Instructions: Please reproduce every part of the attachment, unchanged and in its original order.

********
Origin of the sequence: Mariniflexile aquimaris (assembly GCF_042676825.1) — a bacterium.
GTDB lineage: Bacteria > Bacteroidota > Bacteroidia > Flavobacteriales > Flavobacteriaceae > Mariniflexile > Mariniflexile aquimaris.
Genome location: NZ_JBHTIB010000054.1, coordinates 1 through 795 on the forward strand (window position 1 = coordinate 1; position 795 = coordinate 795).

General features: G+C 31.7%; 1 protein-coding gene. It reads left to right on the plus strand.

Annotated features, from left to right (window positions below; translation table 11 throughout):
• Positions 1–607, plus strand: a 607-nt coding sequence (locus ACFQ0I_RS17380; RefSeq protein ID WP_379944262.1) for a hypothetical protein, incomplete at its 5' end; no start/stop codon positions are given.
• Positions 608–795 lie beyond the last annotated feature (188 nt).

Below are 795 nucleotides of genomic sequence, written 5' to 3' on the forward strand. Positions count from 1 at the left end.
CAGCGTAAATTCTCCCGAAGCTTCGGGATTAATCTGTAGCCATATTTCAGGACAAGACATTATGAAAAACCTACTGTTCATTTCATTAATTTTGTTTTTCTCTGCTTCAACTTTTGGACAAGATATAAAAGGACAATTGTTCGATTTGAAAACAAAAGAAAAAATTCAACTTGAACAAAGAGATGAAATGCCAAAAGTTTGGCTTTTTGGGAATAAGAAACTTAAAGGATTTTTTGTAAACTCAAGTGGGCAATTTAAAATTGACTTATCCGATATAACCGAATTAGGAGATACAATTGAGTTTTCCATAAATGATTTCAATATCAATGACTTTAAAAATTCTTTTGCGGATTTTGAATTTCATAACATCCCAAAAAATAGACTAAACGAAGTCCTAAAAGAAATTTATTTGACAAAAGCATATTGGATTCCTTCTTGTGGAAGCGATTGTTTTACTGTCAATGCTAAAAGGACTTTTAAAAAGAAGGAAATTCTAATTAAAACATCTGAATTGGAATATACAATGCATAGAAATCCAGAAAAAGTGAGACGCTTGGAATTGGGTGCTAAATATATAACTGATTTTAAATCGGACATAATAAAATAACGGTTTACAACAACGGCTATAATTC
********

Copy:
Origin of the sequence: Mariniflexile aquimaris (assembly GCF_042676825.1) — a bacterium.
GTDB lineage: Bacteria > Bacteroidota > Bacteroidia > Flavobacteriales > Flavobacteriaceae > Mariniflexile > Mariniflexile aquimaris.
Genome location: NZ_JBHTIB010000054.1, coordinates 1 through 795 on the forward strand (window position 1 = coordinate 1; position 795 = coordinate 795).

General features: G+C 31.7%; 1 protein-coding gene. It reads left to right on the plus strand.

Annotated features, from left to right (window positions below; translation table 11 throughout):
• Positions 1–607, plus strand: a 607-nt coding sequence (locus ACFQ0I_RS17380; RefSeq protein ID WP_379944262.1) for a hypothetical protein, incomplete at its 5' end; no start/stop codon positions are given.
• Positions 608–795 lie beyond the last annotated feature (188 nt).

Below are 795 nucleotides of genomic sequence, written 5' to 3' on the forward strand. Positions count from 1 at the left end.
CAGCGTAAATTCTCCCGAAGCTTCGGGATTAATCTGTAGCCATATTTCAGGACAAGACATTATGAAAAACCTACTGTTCATTTCATTAATTTTGTTTTTCTCTGCTTCAACTTTTGGACAAGATATAAAAGGACAATTGTTCGATTTGAAAACAAAAGAAAAAATTCAACTTGAACAAAGAGATGAAATGCCAAAAGTTTGGCTTTTTGGGAATAAGAAACTTAAAGGATTTTTTGTAAACTCAAGTGGGCAATTTAAAATTGACTTATCCGATATAACCGAATTAGGAGATACAATTGAGTTTTCCATAAATGATTTCAATATCAATGACTTTAAAAATTCTTTTGCGGATTTTGAATTTCATAACATCCCAAAAAATAGACTAAACGAAGTCCTAAAAGAAATTTATTTGACAAAAGCATATTGGATTCCTTCTTGTGGAAGCGATTGTTTTACTGTCAATGCTAAAAGGACTTTTAAAAAGAAGGAAATTCTAATTAAAACATCTGAATTGGAATATACAATGCATAGAAATCCAGAAAAAGTGAGACGCTTGGAATTGGGTGCTAAATATATAACTGATTTTAAATCGGACATAATAAAATAACGGTTTACAACAACGGCTATAATTC